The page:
Charles Schwab clients are withdrawing $8.8 billion from the main funds this week

(Bloomberg) – The Charles Schwab Company. It saw $8.8 billion in net outflows from major money market funds this week as investors scrutinized the brokerage firm’s resilience amid questions about the health of the broader financial industry.

Customers have withdrawn money from two Schwab Value Advantage Money funds, which total $195 billion in assets as of March 15, marking the largest redemptions in at least six months, according to company data compiled by Bloomberg. The data covers the three days through March 15.

According to company data, Schwab’s government and Treasury funds saw inflows on each of the three days, while its main funds were outflows.

Affected by the collapse of Silicon Valley Bank, Charles Schwab plummeted more than 30% in three days. The stock price was once as low as $47 on March 13, a two-year low.

Charles Schwab’s floating losses

As the largest brokerage company in the United States and the eighth largest bank by market value, Charles Schwab has total assets of 551 billion, and about 60% of its assets are invested in securities portfolios. As of the end of 2022, it had $7.05 trillion in client assets and 33.8 million active brokerage accounts.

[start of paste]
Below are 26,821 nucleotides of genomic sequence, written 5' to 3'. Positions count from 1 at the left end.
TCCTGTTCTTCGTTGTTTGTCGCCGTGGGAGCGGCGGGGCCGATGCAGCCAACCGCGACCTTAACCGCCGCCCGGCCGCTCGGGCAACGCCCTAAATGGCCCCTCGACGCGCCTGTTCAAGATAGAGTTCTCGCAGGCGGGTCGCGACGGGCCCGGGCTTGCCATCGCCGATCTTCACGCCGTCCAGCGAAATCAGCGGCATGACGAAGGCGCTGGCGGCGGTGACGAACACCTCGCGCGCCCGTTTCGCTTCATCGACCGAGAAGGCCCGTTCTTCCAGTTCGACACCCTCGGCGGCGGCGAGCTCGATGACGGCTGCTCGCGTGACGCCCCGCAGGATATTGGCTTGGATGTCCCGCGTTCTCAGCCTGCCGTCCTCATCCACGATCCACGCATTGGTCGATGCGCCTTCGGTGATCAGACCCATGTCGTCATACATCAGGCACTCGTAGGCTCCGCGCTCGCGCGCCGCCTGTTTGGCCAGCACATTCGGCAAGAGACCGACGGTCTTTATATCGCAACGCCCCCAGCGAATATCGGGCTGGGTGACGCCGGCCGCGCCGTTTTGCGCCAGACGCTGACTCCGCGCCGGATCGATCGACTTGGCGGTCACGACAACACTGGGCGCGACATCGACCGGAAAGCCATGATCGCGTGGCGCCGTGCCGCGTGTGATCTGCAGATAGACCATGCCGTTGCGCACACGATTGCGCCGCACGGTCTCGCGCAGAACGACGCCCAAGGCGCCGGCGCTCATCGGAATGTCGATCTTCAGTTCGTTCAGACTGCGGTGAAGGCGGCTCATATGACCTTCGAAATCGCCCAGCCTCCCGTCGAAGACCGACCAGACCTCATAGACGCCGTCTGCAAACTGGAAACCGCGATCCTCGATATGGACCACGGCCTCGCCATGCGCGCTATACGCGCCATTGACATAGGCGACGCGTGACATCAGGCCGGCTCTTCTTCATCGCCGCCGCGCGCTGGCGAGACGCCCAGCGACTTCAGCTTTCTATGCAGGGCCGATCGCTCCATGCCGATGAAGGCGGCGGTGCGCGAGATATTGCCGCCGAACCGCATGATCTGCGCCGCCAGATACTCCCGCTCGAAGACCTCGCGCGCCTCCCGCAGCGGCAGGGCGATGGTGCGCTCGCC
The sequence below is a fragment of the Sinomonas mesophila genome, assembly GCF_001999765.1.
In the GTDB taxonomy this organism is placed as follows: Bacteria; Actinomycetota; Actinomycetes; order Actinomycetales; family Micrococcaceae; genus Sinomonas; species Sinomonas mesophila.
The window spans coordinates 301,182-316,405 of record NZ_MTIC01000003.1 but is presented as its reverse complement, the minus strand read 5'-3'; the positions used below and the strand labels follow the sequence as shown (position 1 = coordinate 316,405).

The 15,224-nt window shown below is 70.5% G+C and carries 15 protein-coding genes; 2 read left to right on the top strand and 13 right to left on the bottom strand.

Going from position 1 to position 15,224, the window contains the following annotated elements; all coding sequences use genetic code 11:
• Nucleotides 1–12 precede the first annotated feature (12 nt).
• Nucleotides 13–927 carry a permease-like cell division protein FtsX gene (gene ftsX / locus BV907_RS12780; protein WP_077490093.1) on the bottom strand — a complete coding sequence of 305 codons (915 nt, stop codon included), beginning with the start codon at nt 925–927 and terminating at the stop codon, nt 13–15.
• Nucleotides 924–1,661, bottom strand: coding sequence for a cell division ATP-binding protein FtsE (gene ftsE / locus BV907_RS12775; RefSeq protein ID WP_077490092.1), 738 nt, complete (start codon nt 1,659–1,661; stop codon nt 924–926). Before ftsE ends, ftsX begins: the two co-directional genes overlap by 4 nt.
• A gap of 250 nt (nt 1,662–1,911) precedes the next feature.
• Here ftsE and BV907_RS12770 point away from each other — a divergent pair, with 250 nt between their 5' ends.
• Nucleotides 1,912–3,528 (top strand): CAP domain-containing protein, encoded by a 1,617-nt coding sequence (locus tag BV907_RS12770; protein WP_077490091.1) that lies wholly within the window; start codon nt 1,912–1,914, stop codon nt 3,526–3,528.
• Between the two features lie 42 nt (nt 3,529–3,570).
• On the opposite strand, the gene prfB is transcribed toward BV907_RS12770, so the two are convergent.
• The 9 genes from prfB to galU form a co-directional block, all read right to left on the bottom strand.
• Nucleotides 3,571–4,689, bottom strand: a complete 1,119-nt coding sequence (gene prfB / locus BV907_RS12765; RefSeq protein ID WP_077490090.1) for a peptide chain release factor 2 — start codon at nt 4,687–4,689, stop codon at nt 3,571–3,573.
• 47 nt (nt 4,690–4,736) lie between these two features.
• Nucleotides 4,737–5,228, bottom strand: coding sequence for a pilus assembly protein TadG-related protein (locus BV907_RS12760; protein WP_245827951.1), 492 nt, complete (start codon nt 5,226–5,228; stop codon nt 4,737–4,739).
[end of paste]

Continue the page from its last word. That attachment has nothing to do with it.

Industry analysts pointed out that with the soaring interest rates, holding securities has become a key risk point. Barclays said banks held unrealized losses in HTM securities totaling more than $600 billion. The risk of Charles Schwab is naturally nearly three times higher than the average bank.

The scale of available-for-sale financial assets (AFS) held by Charles Schwab is 24 times that of tangible equity, ten times larger than that of SVB, and the floating loss is 10 billion higher than that of SVB. And its floating loss of financial assets held to maturity (HTM) reached 2.35 times of tangible equity, double that of SVB. In other words, if SVB loses one of itself by throwing away these held assets, it will lose at least two of itself.

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